107 Outlines Review and Decision First Proof Posters Preparation of an Oral Presentation
108 Review and DecisionA manuscript is usually evaluated by at least two anonymous reviewers (referees). The editor or an associate editor will refer the manuscript to a member of the editorial board, who often asks outside referees for additional opinions before delivering a definitive recommendation. The referring editor then makes the final decision on the manuscript.
109 Review and DecisionThe decision on a manuscript is usually one of the following:Outright acceptance, which is rare.Outright rejection, usually when both reviewers are very negative about the manuscript or one reviewer has raised serious objections.Request for major or minor revision
110 Review and DecisionTo submit a revised manuscript the cover letter should include the following:1. The authors’ names, the title of the manuscript, and the manuscript number assigned by the journal.2.The authors’ response to the reviewers’ comments and criticism , including the page and line number of each comment.3.An explanation of any disagreement between the authors and reviewers to the satisfaction of the editor.
111 Review and DecisionTo submit a revised manuscript the cover letter should include the following:4.The word “REVISION” typed or handwritten on the required.5.copies of the revised manuscript A copy of the original manuscript with editing marks (only if major alterations were made). This will help the editor and the reviewers verify how what part of the reviewers’ suggestions were incorporated into the revised manuscript.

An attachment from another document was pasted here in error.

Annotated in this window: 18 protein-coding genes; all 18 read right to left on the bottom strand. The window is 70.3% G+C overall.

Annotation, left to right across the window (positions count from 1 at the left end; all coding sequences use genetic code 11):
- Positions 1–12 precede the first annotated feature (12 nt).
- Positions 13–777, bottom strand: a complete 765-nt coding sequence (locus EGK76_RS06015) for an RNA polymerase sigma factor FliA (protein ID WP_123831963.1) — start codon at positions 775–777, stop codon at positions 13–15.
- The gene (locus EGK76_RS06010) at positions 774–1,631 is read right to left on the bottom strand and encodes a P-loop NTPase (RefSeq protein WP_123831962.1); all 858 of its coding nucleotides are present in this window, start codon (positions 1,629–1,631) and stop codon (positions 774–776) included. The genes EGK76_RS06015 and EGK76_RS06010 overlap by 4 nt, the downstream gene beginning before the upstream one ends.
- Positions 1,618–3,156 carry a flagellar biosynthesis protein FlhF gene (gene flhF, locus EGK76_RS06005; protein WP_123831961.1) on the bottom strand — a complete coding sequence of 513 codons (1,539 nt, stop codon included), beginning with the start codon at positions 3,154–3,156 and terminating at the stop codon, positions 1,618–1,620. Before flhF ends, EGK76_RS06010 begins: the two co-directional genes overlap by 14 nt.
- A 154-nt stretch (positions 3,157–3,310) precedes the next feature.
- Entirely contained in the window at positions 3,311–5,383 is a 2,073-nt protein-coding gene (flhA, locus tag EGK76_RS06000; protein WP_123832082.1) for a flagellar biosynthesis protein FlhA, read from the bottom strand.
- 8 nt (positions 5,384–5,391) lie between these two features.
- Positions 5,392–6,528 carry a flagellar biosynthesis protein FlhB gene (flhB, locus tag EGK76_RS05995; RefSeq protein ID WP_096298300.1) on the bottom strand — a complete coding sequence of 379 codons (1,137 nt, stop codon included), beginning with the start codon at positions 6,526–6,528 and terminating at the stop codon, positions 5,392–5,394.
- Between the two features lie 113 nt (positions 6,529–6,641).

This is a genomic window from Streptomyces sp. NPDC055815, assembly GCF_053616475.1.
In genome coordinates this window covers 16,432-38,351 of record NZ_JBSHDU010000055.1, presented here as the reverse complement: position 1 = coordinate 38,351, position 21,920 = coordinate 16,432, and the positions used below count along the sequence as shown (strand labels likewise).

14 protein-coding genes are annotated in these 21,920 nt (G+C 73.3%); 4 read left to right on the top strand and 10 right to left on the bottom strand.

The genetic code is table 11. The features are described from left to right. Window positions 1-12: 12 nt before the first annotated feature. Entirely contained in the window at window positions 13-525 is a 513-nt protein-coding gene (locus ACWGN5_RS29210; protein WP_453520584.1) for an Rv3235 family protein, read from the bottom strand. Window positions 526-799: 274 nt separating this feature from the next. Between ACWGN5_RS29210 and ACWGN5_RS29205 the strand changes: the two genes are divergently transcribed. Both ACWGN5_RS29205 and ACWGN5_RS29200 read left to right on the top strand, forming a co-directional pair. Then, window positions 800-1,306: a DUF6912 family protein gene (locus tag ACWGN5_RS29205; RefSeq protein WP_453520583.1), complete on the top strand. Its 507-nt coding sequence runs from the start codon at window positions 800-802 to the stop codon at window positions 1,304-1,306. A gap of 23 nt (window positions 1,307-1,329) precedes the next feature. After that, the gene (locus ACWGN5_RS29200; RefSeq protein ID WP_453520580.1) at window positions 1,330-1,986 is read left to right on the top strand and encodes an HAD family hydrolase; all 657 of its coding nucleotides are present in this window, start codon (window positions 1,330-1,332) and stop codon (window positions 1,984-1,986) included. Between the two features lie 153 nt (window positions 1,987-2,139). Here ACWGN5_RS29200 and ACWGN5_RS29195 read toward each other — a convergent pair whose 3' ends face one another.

116 Posters why we must use poster? participation at scientific meetings increased to the point where the number of speakers had to be restricted. For a time, societies appointed some of their members to serve on juries, selecting the papers to be presented orally and the rest as posters. Major annual meeting with the number of participants would easily exceed 20,000 and special symposia such as the Gordon Conferences however 100 participants for each conference With so many posters there is considerable competition for the reader's time and attention.
118 several principles apply to all Posters: 1.Do not overload the poster with illustrations or text
119 several principles apply to all Posters: 2.Choose typestyles carefully.
120 several principles apply to all Posters: 3.Clearly separate the text.
121 several principles apply to all Posters: 4.Arrange the poster components for continuous, smooth flow
122 several principles apply to all Posters: 5.Put the most important information at eye level.
123 other principles apply to all Posters: 6.Keep the text short and explicit.7.Maximize legibility.8.Use portrait orientation.
124 Preparation of an Oral Presentation Every researcher should be able to prepare and deliver good oral presentations. If there is no substitute for practice, you should take advantage of opportunities to give presentations in the local scientific community.Public speaking is largely a matter of personal style. A good speaker can make a complex subject such as nuclear physics understandable to the audience.
125 Preparation of an Oral Presentation guidelines: 1. Do not read your lecture to the audience.2. include a heading on each illustration.3. Limit each slide to one main idea.4. Keep slides simple.5. Number the slides in order.6. Make duplicates of slides that are used more than once.7. If possible. use graphs rather than tables.
126 Preparation of an Oral Presentation guidelines: 8. Limit curves to a maximum of three or four per figure.9. Limit columns to a maximum of four per table or seven per bar chart.10. Limit text to a maximum of five to seven lines per slide and six or seven.11. Leave some space between lines.12. Use a pointer.13. Remember to turn on the room light at intervals.14. Use large lettering for projections.